Autumn Colors in Jardin du Luxembourg

Bon lundi!

Hope you're enjoying a festive fall like the one we are experiencing in Paris these days! The past few months of cool, wet weather have been replaced at last with a final hurrah before winter sets in: a warm, sunny Indian summer. Like this incredibly beautiful Saturday afternoon in Jardin du Luxembourg complete with summer sunshine and fall mums.

Makes me want to start mixing the pumpkin pancake batter I lugged back from the US (Trader Joe's, of course), along with using copious amounts of cinnamon on everything to celebrate the season! What autumn things are you up to these days?

Stopover in Iceland

Bon lundi!

Sometimes promotions work. It's what got me to Iceland for the first time last year and started my love affair with the island.

You see, Icelandair has a promotion that when you fly with them between Europe and the US/Canada, you can build in a stopover in Iceland for up to seven nights at no extra charge. (Maybe I should interject here that this post is not sponsored by Icelandair, but merely my honest opinion.) Michael proposed trying it out last year for a trip back to the US, and we spent three nights in Iceland on the way to NJ.  (A word of warning I must share: even though the stopover is free, don't expect the trip to be cheap! Just renting a car, filling it with gas, sleeping and eating will easily run $250 per night for 2 people)

Before then, Iceland was never on my radar. It just never really crossed my mind as a travel destination. And then when Michael put it on my radar, I was a bit overwhelmed by how to plan a trip there. (I'm used to navigating cities but the great outdoors, not as much.) But our trip last year to the south part of the island turned out so well that we were more than up for another stopover to discover the northern coast.

There is so much to share and I promise more in the coming week(s) as I gush on and on about just how beautiful the country is. For now, I'll leave you with one picture to illustrate some autumn colors on a cold October afternoon just a few days ago.

Autumn colors by Lake Mývatn (northern Iceland)

Falling in love, or failing to love, Paris

Bon lundi!

I was going to write a typical, short Monday post with a picture to show you just how beautiful Paris is as autumn is settling in. But then a string of incidents hit, and I decided instead to get some things off my chest. If you don’t want to read my embarrassing tale, I included three photos, instead of the standard one, just for you. 

For those who want a laugh, or a Paris-reality check, let’s have a glass of wine and laugh this off together.

The trees of the  Jardin du Palais Royal hanging onto their leaves for just a little longer

I love Paris. But I don’t want to skew reality and portray only la vie en rose. Paris is sunsets at the Seine and picnics in the park, but it’s also crowded metro rides and dog droppings on the sidewalks. If you've been following me on Instagram, did you notice halfway through the summer that I stopped showing picnic pictures on the Île Saint-Louis and relocated to Canal St. Martin? Let’s just say Remy and friends moved in on my spot. But unlike the movie Ratatouille, he isn’t doing the cooking - these rats are waiting for me to bring an extra treat.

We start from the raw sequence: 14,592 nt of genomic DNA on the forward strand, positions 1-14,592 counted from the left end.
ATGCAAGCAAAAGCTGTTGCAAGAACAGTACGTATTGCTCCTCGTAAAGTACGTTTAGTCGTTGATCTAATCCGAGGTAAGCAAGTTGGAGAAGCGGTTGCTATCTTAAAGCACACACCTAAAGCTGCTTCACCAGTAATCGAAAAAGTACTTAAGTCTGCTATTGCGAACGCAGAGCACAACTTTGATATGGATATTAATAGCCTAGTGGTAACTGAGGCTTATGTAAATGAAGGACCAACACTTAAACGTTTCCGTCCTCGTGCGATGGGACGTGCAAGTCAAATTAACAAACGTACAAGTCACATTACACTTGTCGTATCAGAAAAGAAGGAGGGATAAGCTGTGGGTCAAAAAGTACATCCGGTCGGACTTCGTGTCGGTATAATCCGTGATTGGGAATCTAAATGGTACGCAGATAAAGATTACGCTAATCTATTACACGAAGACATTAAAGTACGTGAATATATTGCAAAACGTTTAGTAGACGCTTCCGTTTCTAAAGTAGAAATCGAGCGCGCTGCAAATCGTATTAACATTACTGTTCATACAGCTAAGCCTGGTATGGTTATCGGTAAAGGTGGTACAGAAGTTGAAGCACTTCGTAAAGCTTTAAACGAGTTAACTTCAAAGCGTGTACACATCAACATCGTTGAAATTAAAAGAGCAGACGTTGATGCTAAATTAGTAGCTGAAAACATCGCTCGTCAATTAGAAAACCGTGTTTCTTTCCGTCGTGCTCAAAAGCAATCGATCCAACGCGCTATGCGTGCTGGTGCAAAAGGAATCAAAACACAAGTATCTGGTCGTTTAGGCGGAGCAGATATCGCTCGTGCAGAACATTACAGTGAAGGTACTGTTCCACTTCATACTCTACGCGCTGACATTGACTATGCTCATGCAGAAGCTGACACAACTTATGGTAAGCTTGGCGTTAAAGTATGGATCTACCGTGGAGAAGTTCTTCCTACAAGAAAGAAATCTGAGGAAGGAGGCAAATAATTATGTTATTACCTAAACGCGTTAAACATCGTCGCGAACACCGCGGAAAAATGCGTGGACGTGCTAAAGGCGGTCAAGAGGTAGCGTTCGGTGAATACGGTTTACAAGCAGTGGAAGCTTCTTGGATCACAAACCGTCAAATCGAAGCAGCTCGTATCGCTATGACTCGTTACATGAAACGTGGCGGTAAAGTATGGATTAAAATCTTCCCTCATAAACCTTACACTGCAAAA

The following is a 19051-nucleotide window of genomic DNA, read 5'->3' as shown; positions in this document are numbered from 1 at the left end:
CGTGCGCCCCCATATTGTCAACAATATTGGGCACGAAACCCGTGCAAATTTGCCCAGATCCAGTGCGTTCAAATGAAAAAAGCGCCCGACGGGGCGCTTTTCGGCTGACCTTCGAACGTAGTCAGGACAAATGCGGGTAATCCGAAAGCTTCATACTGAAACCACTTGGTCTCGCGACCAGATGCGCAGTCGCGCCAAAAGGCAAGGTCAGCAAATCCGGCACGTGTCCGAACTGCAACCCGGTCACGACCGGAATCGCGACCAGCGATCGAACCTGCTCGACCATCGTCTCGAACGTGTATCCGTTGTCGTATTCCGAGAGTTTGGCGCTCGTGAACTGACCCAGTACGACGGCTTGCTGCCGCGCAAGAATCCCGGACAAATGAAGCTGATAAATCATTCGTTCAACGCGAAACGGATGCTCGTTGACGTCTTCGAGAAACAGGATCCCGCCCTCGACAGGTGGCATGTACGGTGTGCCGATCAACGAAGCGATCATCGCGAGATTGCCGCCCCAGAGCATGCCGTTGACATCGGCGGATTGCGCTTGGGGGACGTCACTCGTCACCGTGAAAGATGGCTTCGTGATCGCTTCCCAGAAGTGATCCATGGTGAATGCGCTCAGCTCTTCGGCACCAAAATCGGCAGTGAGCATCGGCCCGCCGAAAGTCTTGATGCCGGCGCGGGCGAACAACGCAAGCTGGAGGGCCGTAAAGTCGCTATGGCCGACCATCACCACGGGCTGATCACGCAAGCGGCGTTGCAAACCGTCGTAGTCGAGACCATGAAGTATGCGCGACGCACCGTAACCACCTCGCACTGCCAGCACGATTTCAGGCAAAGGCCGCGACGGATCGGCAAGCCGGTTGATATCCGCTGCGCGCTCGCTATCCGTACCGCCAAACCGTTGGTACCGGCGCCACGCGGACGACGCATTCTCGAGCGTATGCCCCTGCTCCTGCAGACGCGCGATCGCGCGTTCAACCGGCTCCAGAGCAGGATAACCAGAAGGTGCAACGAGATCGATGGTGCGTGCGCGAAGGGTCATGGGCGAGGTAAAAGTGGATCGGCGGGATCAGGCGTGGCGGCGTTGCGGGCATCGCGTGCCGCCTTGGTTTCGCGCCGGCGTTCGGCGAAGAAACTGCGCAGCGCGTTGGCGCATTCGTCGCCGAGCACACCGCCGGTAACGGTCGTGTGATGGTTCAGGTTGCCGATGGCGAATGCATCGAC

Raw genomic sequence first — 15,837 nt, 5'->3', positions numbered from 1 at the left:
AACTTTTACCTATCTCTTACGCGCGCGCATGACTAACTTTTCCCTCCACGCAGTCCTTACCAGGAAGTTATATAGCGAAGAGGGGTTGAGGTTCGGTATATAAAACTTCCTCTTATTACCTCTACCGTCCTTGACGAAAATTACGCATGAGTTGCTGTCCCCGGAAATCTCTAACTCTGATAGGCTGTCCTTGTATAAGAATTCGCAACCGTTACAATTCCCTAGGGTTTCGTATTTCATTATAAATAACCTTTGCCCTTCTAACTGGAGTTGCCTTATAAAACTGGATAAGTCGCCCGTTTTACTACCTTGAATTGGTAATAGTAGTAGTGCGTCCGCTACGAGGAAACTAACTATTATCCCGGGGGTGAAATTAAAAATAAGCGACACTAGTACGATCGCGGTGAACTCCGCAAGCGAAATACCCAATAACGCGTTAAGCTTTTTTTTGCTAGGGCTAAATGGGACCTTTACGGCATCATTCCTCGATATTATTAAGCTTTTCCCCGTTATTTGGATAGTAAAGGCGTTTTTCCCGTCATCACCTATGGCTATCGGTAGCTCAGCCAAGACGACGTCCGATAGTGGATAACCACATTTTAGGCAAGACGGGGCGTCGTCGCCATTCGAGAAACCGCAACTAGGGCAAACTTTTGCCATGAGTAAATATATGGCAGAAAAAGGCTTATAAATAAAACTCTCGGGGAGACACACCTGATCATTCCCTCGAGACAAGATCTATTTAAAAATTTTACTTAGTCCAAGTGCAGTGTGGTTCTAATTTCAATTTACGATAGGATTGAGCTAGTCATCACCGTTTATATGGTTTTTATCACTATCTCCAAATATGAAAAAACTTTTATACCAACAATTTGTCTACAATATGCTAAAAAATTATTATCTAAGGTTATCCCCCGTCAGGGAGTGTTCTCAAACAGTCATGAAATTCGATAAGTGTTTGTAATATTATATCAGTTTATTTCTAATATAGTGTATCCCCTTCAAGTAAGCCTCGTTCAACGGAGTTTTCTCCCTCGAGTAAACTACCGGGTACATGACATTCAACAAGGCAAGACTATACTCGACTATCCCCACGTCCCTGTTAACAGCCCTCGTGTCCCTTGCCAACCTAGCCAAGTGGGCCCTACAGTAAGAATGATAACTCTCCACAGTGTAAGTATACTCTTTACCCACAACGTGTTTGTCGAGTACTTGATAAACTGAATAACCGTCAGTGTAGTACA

Anyway, onto this past week. You need to know the backstory of how I somehow broke a power converter and nearly electrocuted myself on a massive spark. I tripped the circuit breaker and Michael had to leave work early to fix the mess and replace the broken fuse.

Imagine what his coworkers thought the very next day when they heard Michael’s end of another phone conversation: “No, if the carbon monoxide alarm is going off, you MUST leave the apartment. Right now.”

Yup, the carbon monoxide alarm that we hooked up in our apartment went off. And it was loud. Extremely.

Now for a confession. I have a bad habit of drinking coffee and doing work on the couch until I fully wake up, afterwards showering and getting ready for the day. So although it was mid-morning, I was still in my pajamas and about to take a shower. And I certainly didn't have time to deal with a disruption due to the possibility of carbon monoxide poisoning.

I opened the windows, threw on clothes, and left. I then had to stumble my way through an apology to the artisan who has a work space in my building directly under my windows. (I’m telling you, this alarm was BLARING.) Once Michael came home, yet again, to deal with another mess, we determined we had to call the pompiers (firemen) because we had no way of knowing if there really was a problem or not. 

Luckily I support the firemen by buying champagne each year at their ball over Bastille Day weekend. But since this is the second time they've had to come chez moi, I think I owe them a drink next year.

I called, failed at communicating the problem in French, and then tried again in English. Then they showed up….to the wrong address….because apparently I did not make that clear enough. Try #2 they arrived to our house - and where most girls would be thrilled to have three pompiers in her bedroom, I was less enthralled in that moment. It probably had something to do with my bed-head and unbrushed teeth. 

Anyway, despite being a bit confused why we owned a carbon monoxide detector (especially when we only have electric) they gave us the clear. We were not in danger after all of poisoning. So I was good to proceed with getting dressed for the day.

If you ever need an occasion to check yourself and be humbled, just move to a country where you don’t speak the language.  It’s been a rough week (coupled with French bureaucratic paperwork we’ve had to deal with) and it’s been one of those low points of living abroad. But I can be grateful that Paris has been exceptionally beautiful this week (and that I was not harmed by carbon monoxide inhalation), reminding me of why I persevere to live here. And just like that, I’m under Paris’ spell again.

A September day in the Jardin des Tuileries

So...who’s laughing with me? At me?